Gears of War 4


I was fairly dismayed when I finished Gears of War 3. I didn’t feel like I was done with the world yet, and I didn’t think Epic were either. While Delta Squad’s story had come to a close, there were still so many unanswered questions. The origins of the Locust, the extent of Adam’s research and co-operation with the Locust, the true nature of the COG in general – there was a lot I still needed to know. So, you can imagine how excited I was when a new team, aptly named The Coalition, had taken up the series to add more to the tale. There are a few things that I think could have been either improved, or done away with entirely, but overall I’m happy with Gears of War 4 (GoW4) and its return to the chaos of Sera.

Bloody, nonsensical, delectable chaos.

GoW4 takes place twenty-five years after the events of GoW3, and follows the exploits of J.D. Fenix, Marcus Fenix’s son. The cost of waging war with the Locust and Lambent was substantial, with mandkind’s numbers dwindling, and their traditional energy source of immulsion being wiped out. The newly reformed COG is focused on repopulation and protection of those remaining, which has led to the use of a robotic construction and peace-keeping force called “DeeBee’s.” Peace time, of course, couldn’t last forever, ruined by a perfect storm of lightning-fire tornadoes, dubious governments, schismatic factions, and bloodthirsty, aggresive beast-things. Terrible for the planetary stability, rad if you’re itching for some chainsaw-gun killing.

Personally, I love the story and the world of Gears of War, even if it’s not the best story ever written. For humans, they’re a people who’ve tried to advance despite being constantly locked in a cycle of war, and, as a result, their whole society is based around combat, or the support of combat. Even in their brief moments of peace, such as the time between the pendulum wars and E-Day, or the war with the locust and the events of GoW4, they’re still obsessed with military might. GoW4 offers further insight into the world in general, more than the previous games ever did, and even has some answers to questions you might have about the original trilogy. These answers also raise further questions, but hey – they need something to put in the next two games.

Maybe in GoW5, the blossoming bromance between Del and J.D. will come to wondrous fruition. A man can dream.

What I found to be the most jarring in this shift to the new generation is how the main three characters are so much like one another. In previous games, the four main characters certainly shared certain traits but had distinct personalities. Cole was over-the-top and excitable, Baird was an arrogant jackass, Marcus was a gruff, no nonsense kind of military man, and Dom wouldn’t shut up about his wife. In GoW4, J.D., Del, and Kait have been given solid foundations to be built upon, but feel like they lack the immediate, separating personality traits of their predecessors. For the most part, they’re all sassy, sarcastic would-be soldiers, and often come across as Baird clones more than anything else. Given the events of this first game in the new trilogy, I expect that will change over the course of the next two games but it’s very noticeable, and kind of distracting for the moment. It also isn’t helped by the mostly wooden voice acting for the new characters. Except for Oscar, his voice acting was completely on-point for his character.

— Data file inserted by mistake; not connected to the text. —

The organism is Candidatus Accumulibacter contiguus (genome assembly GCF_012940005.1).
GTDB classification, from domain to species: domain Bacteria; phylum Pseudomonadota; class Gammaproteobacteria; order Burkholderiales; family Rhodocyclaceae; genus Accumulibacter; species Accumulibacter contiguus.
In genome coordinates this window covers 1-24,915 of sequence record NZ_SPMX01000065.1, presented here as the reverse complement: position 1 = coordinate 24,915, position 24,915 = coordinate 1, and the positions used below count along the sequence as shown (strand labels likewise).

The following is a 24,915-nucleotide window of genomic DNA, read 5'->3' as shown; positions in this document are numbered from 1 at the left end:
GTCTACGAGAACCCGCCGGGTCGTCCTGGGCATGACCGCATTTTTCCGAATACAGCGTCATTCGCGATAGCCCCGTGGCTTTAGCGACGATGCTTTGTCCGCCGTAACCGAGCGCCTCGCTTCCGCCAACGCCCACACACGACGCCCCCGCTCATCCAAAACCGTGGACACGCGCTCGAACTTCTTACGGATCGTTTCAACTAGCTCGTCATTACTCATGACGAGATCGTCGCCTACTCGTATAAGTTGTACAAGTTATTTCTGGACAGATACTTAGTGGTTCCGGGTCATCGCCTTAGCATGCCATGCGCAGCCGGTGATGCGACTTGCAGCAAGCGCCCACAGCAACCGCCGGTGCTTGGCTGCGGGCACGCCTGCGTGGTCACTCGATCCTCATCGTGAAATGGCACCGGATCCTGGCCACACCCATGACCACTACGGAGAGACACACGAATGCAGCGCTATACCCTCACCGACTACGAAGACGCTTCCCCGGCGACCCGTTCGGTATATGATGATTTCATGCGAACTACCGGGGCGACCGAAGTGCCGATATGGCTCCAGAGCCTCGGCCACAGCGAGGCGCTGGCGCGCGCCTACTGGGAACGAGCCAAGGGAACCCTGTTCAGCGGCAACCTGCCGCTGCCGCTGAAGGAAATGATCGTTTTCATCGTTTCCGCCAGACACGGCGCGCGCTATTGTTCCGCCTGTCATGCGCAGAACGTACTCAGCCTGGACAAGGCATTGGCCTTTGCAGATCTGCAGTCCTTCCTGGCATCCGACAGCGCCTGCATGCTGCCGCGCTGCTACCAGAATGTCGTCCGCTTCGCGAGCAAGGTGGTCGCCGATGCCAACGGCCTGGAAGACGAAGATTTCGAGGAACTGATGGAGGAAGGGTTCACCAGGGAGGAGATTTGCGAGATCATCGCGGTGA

The campaign itself isn’t any longer or shorter than the previous titles’ campaign modes, and what’s in there is some excellent, cracked out, classic Gears action. That being said, I still have a few issues with some of the design choices. Firstly, given the 4-player co-op available in GoW3, there’s really no excuse for it not being present this time around, I don’t care what narrative reasons there might be – it should be there. GoW4 is also obsessed with doing things for you, instead of making you perform tasks yourself. Two major staples of Gears of War are its grand architecture and rugged environments, with lots of focus on how the characters are always laboring to open giant doors, cutting through things to make passage, or shift fallen debris. GoW4 is no different, but I feel like this is used to an excessive degree, and it doesn’t really serve much purpose gameplay wise; if anything, it actively detracts from the fun.

I can only assume that the people of Sera are so impossibly musclebound because of the giant doors they’re forced to struggle with everyday.

Moreover, if all pressing a button does is open a door, or clear the way without any real challenge, then why have it there at all? You’re able to carry around the fabricator boxes that you use in Horde mode, why not let the player pick up the debris and move it as mobile cover, or a new cover spot altogether? Why not let me smash the doors open with an explosive to get the drop on the enemies outside and possibly kill some of them before a battle starts? Or have a door that’s hard to open in place while being cornered by overwhelming numbers? It just feels like so many missed opportunites. The campaign certainly plays like an adrenaline fueled, interactive Michael Bay movie, using Joss Whedon-esque dialogue, and elements of Pacific Rim thrown in, which is great. It just baffles me that the game regularly stops to say, “Hey, player, stop what you’re doing and press a button to let the this animation run again,” every five minutes.